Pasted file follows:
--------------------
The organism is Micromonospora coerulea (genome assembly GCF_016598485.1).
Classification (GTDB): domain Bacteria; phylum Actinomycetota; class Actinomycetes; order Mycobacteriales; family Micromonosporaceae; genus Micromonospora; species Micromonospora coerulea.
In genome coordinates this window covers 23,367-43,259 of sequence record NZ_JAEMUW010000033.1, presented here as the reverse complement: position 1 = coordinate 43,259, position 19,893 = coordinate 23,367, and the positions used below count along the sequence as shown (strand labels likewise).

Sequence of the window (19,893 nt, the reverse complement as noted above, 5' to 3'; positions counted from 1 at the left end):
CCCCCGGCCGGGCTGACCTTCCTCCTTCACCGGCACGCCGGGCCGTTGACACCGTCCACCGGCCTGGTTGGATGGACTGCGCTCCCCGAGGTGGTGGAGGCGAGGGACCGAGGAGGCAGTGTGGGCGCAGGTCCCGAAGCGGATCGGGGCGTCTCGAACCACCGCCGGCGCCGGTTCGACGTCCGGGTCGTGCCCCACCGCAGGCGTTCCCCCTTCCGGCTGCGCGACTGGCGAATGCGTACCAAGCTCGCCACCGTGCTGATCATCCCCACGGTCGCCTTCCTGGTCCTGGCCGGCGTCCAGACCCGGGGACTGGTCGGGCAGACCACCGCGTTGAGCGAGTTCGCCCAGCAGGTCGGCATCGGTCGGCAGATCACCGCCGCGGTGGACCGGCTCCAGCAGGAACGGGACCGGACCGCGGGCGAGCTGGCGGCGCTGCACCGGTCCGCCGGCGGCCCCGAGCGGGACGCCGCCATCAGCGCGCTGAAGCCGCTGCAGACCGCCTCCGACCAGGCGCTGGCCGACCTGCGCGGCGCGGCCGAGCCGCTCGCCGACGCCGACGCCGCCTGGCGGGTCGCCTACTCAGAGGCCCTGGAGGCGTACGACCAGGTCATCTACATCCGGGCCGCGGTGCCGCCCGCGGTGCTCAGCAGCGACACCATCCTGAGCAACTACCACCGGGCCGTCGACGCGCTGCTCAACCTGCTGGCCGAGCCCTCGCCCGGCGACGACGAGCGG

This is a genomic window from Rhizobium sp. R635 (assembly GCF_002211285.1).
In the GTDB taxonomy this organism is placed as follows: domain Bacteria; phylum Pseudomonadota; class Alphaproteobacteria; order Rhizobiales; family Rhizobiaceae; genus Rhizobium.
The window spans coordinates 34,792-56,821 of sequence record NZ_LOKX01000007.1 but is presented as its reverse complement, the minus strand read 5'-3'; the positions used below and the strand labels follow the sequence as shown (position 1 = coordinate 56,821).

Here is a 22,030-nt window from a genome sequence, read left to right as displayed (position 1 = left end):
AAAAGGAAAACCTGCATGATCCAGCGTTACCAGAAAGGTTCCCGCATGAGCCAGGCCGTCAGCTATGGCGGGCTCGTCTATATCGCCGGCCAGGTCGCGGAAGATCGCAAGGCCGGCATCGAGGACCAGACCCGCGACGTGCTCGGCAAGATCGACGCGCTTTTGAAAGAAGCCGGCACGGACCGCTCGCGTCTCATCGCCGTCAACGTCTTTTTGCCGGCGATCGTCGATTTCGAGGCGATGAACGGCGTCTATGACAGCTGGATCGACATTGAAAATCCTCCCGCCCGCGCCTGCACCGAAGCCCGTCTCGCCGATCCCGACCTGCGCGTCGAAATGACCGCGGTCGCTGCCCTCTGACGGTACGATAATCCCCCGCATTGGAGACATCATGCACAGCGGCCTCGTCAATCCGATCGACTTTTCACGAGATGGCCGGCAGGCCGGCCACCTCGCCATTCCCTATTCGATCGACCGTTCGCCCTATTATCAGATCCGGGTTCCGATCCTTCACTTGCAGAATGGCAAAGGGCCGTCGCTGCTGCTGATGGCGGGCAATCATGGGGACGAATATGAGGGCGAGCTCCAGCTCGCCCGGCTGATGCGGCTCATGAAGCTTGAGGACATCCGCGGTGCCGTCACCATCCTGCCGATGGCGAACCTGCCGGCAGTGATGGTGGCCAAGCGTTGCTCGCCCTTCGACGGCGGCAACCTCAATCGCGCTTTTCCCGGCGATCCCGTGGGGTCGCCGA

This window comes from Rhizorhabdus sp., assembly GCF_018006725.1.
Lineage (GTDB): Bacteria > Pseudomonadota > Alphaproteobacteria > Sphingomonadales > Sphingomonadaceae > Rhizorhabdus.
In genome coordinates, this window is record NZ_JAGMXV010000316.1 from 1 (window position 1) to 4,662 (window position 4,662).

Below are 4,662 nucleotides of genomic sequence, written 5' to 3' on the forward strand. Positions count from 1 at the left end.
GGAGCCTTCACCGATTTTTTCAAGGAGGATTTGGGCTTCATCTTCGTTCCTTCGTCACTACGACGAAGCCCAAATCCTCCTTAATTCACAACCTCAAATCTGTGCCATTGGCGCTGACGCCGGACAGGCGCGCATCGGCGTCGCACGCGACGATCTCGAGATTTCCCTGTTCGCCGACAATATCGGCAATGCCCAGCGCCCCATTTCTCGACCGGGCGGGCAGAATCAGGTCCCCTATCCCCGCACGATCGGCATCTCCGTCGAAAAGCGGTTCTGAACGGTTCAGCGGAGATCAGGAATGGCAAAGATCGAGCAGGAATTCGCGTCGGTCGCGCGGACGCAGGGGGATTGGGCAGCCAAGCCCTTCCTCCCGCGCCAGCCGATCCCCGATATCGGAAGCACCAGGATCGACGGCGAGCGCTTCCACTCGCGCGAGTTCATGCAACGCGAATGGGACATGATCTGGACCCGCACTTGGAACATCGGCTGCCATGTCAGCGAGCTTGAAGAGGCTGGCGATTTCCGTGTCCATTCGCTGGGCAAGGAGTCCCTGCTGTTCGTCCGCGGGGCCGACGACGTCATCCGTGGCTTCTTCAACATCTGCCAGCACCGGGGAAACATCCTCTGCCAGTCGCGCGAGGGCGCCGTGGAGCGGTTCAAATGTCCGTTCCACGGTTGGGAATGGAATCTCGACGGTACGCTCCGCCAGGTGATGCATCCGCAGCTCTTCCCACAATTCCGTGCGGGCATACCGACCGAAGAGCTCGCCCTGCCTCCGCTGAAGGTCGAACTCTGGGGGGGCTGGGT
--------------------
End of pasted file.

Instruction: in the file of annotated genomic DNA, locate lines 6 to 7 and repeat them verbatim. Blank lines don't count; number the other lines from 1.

This is a genomic window from Rhizobium sp. R635 (assembly GCF_002211285.1).
In the GTDB taxonomy this organism is placed as follows: domain Bacteria; phylum Pseudomonadota; class Alphaproteobacteria; order Rhizobiales; family Rhizobiaceae; genus Rhizobium.